Court: No new evidence in Mbarire kin trial

Dennis Edmond Apaa (left), Mwagambo Mwangombe Nyamawi (centre) and Billy Indeche (right) in a Nairobi court September 30, 2011 where they were charged alongside five others with conspiracy to commit an economic crime. Photo | FILE |

The State prosecution has been restrained from introducing new evidence in the trial of an assistant minister’s husband and a son-in-law to a minister over a Sh26 million Ministry of Water scandal.

Justice David Majanja stopped the Director of Public Prosecutions (DPP) and the Ethics and Anti-Corruption Commission (EACC) from introducing new witnesses and evidence that were not disclosed to Dennis Edmond Apaa and Billy Indeche prior to the start of their trial.

Mr Apaa is husband to Tourism Assistant minister Cecily Mbarire while Mr Indeche is Water minister Charity Ngilu’s son-in-law.

Justice Majanja, however, declined to stop their prosecution ruling that the trial scheduled to proceed on August 7 will continue before the trial magistrate.

Mr Apaa and Mr Indeche moved to the High Court under certificate of urgency seeking a permanent injunction to stop the EACC from adducing any evidence not disclosed to them prior to the start of their trial.

The two were in November last year charged alongside six senior officials with conspiracy to defraud the Ministry of Water and Irrigation Sh26.4 million over irregular awarding of tender to equip boreholes in Eastern Province.

They argued that the prosecution had produced a witness who had not been disclosed prior to the start of the trial and had indicated they would produce nine additional witnesses whose evidence they had not been provided with.

Malicious prosecution

They argued that they have a right not to be subjected to oppressive, unfair and malicious prosecution under the guise of witness protection.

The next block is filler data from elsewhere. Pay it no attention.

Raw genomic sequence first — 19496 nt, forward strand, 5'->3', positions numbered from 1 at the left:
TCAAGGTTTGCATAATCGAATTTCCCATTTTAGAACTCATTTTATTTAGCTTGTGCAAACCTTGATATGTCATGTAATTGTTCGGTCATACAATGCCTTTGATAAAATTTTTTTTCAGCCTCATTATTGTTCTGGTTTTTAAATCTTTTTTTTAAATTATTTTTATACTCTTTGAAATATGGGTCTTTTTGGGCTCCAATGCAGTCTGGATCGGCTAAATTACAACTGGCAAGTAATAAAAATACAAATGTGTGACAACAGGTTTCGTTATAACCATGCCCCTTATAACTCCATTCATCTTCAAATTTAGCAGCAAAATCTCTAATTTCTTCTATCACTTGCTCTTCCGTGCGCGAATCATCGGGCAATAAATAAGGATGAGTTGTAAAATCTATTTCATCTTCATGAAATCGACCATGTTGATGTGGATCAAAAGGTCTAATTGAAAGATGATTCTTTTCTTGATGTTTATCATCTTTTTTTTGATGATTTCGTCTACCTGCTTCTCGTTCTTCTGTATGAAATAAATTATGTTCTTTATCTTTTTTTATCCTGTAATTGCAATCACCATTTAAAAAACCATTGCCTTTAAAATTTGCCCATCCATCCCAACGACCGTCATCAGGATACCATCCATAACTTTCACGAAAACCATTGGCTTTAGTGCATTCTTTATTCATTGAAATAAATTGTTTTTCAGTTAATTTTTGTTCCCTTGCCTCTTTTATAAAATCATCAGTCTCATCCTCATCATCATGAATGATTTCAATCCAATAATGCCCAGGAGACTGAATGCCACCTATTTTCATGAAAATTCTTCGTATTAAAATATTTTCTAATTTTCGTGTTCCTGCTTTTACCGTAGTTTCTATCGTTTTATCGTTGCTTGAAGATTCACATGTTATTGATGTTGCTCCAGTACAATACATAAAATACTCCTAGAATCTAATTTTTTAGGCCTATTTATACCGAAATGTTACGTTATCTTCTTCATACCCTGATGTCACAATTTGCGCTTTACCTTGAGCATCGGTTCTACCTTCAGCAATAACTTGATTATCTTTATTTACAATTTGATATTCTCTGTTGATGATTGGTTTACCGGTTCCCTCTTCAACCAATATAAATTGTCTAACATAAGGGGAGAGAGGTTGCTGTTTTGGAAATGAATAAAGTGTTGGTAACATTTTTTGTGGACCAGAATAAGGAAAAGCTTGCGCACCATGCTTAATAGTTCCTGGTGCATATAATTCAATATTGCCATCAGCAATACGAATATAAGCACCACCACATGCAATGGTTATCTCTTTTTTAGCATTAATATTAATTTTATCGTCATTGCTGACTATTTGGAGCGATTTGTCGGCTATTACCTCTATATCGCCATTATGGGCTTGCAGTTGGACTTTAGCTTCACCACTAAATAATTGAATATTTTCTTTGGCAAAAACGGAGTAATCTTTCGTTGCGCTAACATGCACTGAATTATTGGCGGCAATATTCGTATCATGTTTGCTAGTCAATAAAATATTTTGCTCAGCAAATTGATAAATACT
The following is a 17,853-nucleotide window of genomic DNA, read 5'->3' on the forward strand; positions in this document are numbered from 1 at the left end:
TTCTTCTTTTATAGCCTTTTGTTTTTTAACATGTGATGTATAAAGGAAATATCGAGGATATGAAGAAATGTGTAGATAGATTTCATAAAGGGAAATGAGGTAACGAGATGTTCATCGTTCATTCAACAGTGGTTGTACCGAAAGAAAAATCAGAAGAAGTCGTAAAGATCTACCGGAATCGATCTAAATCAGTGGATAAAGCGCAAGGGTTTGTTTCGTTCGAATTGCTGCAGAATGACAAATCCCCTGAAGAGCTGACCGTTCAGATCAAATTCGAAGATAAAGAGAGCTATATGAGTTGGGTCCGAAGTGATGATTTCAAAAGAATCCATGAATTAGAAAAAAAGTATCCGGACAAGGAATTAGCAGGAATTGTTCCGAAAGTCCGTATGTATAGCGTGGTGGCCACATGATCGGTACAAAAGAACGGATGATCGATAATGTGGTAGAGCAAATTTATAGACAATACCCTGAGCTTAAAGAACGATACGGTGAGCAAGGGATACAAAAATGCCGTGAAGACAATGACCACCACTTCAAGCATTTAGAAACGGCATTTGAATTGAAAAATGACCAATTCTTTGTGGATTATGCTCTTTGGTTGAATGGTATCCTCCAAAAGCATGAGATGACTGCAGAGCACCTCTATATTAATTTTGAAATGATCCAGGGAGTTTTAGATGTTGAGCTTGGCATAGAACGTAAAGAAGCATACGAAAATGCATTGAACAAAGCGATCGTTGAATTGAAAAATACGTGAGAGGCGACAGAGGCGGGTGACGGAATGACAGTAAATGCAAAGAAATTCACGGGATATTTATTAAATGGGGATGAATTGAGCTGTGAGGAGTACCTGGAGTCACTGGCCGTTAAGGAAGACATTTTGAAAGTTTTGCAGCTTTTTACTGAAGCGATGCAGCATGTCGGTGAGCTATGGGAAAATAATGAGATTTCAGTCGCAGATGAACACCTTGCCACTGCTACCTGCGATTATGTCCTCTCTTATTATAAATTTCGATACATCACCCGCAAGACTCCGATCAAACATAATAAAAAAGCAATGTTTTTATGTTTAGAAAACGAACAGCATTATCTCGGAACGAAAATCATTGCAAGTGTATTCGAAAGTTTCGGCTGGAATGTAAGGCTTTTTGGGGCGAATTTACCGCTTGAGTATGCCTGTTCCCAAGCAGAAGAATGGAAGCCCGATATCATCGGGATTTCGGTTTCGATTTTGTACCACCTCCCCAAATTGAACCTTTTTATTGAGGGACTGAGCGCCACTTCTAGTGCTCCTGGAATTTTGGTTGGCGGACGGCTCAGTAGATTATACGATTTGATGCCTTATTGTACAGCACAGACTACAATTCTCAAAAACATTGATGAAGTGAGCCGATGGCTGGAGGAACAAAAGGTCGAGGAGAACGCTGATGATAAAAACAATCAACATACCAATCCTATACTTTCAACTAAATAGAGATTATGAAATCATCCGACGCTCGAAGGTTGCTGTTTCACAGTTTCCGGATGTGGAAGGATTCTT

According to the two, the constitution allows them to be given adequate time to prepare a defence by being informed in advance the evidence being relied upon and that evidence obtained in a manner that violates their rights would render the trial unfair.

“The prosecution had violated our rights by admitting evidence prepared after the trial had already begun and continually adjourns the matter to introduce new witnesses which is a violation of our right to a fair and speedy trial,” they claimed.

They added that their legitimate expectation to natural justice and due process of then law has been infringed and want a declaration that the production of witnesses, statements and exhibits not disclosed to them is unconstitutional.

Mr Apaa and Mr Indeche are charged alongside Isaiah Amwanzo Benjamin, Samuel Aluoch Otieno, Robert Mati Musyimi, Joseph Mutuku Nzesya, Mwagambo Mwangombe Nyamawi and Lawrence Nguniko Simitu.

They are facing ten counts of conspiracy to commit an economic crime, willful failure to comply with the applicable procedures and guidelines relating to tendering of contracts, abuse of office, fraudulent acquisition of public property and fraudulently making payments from public property.

They allegedly committed the offence between January 2009 and September 2010 at Maji House by purporting that Broad Vision Utilities, a company associated with Mr Apaa and Mr Indeche was qualified to be awarded a tender to equip five boreholes in Machakos and Makueni districts.

They have all denied the charges and are out on bond. The hearing of the petition at the High Court will be on September 28 while their trial over the fraud allegations will resume on August 7.


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